As Naira came under fresh pressures in the parallel market Wednesday, the Central Bank of Nigeria, CBN, issued more directives restricting usage of domiciliary accounts by bank customers, apparently to stem the pressures and improve official supply of foreign exchange to the interbank market. As a result of the pressure, Naira crashed to between N460 and N465/ USD1, against the opening rate of N445/USD1 in the parallel market segment, though the interbank rate depreciated just marginally to N312.9/ USD1, against N310 earlier in the week.
Currency dealers at both segments of the market attributed the renewed pressure on rates to a worsening supply gap at all the segments, even as CBN’s intervention, according to them, has become too thin to assuage the huge demand. One of the dealers in a commercial bank said: “CBN may have started finding it difficult to intervene with significant supply of foreign currency to the interbank market. “On the other hand we have been having increased demand from our customers but we are unable to source their requirements for some weeks now.”
Against the backdrop of the huge supply and demand gap, CBN appeared to have renewed its restriction measures on access and usage of independent foreign exchange resources. Yesterday, some bank customers said they had received messages from their banks warning them to desist from using foreign exchange inflows in their domiciliary accounts for trading purposes. The directives, according to a source in a bank, came against the emergence of a thriving currency trade by some individuals with their domiciliary accounts. An e-mail from one of the banks stated that CBN had mandated that all customers of financial institutions were expected to utilize their accounts within regulatory guidelines. According to the e-mail, the guidelines stated: “All customers of financial institutions are expected to only use their accounts for their direct personal/company related transactions.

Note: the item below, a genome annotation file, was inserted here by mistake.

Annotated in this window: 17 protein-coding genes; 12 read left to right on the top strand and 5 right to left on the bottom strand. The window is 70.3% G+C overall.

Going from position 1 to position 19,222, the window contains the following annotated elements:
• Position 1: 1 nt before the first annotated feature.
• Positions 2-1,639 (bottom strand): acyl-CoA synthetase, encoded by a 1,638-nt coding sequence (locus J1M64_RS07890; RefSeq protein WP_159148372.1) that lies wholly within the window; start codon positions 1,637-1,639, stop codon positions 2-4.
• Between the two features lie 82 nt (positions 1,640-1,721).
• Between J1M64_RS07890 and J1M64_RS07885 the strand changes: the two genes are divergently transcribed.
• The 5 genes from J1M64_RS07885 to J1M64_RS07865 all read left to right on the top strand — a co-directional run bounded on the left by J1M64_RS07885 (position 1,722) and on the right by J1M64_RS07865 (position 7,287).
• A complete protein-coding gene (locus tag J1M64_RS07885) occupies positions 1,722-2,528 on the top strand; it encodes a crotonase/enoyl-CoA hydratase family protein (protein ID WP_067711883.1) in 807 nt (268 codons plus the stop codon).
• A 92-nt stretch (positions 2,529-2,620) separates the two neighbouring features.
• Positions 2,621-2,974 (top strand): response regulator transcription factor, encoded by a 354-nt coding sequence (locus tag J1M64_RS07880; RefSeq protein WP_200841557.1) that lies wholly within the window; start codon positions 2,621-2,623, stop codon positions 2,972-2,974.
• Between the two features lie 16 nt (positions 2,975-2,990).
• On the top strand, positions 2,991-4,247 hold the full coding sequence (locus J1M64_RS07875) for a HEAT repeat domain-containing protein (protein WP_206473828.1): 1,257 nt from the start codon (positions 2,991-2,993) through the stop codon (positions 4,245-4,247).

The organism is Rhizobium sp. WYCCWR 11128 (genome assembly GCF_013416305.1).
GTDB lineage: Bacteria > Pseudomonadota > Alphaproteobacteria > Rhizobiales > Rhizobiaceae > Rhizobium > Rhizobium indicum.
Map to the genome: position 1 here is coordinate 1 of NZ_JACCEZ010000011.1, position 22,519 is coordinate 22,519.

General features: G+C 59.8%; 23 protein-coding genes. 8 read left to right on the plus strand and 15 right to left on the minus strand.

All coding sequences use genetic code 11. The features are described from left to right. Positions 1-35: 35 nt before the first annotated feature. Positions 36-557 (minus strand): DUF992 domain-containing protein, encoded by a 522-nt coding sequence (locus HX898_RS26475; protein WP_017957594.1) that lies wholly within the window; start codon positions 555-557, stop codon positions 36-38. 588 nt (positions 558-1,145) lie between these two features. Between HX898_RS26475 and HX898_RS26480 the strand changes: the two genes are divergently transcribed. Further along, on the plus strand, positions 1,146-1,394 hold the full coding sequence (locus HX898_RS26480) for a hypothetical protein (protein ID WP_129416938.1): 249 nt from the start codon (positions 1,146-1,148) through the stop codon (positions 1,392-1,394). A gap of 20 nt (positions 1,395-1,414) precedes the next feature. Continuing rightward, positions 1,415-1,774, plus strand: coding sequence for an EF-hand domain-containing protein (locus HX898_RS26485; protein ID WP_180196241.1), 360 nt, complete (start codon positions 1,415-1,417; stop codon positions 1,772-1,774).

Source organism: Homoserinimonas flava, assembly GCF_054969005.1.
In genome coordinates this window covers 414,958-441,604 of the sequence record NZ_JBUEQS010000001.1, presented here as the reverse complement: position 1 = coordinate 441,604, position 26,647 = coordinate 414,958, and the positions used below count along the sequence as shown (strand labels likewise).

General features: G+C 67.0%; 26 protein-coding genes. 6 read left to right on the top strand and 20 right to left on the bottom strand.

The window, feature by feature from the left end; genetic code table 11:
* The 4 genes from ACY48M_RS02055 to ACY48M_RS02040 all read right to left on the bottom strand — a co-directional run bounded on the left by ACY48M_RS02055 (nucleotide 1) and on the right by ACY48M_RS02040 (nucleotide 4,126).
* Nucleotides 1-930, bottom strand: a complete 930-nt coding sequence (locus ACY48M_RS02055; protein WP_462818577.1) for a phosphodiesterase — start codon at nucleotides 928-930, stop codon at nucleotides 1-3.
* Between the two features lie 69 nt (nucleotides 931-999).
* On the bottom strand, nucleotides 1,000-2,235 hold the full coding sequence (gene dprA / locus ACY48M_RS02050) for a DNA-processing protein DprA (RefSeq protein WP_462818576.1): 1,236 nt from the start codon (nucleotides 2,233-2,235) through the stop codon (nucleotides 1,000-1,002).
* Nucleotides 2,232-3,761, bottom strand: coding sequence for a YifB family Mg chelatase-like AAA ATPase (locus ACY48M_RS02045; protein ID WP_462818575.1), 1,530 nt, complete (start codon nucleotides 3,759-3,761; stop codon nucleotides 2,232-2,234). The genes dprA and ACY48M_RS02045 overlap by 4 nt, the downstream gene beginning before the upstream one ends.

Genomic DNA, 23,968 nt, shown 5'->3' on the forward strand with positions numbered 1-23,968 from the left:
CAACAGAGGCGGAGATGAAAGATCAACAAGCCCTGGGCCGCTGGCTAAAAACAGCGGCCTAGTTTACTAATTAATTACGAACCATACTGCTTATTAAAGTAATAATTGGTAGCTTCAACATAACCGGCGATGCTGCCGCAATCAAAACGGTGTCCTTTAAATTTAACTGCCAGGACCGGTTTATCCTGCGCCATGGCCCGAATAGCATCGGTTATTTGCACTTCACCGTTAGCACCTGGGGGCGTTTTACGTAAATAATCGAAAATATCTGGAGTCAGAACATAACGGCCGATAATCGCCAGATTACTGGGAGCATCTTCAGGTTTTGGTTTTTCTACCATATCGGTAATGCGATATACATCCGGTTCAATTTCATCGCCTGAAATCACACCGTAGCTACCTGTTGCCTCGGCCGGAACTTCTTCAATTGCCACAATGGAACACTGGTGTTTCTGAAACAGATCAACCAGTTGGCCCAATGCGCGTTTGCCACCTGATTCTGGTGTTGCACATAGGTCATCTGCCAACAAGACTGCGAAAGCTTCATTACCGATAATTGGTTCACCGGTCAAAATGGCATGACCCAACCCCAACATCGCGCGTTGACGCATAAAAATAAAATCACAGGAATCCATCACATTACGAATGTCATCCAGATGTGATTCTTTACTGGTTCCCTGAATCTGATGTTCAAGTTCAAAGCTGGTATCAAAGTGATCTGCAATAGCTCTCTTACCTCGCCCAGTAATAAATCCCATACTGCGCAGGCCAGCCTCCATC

“No customer of any financial institution is permitted to engage in any activity that could be perceived as international money remittance service (IMTO) or bureau de change (BDC) activities without the express approval of the CBN. “Any customer who fails to adhere to these guidelines runs the risk of being reported not only to the CBN but subsequently to the security agencies.’’ The bank, in the same e-mail, encouraged customers to be mindful of these directives when using their bank accounts, adding that it would continue to provide updates regarding the proper use of domiciliary bank accounts. Some of the banks’ account officers who spoke to Vanguard believed the apex bank would follow up this directive with more stringent control of access and usage of domiciliary accounts.
Worried by these developments, a financial analyst at CardinalStone Partners Limited, a Lagos-based investment house, Tiffany Adugwe, told Vanguard that the primary cause of the adversities and pressures on exchange rate was the increasing supply gaps. She stated: “There is no liquidity yet in the foreign exchange market and the situation is worsening. We need emergency borrowings, foreign exchange inflows as soon as yesterday. “The forex is not available at the interbank market and that is why the demands are going into the parallel market and hence the rate there is shooting up.”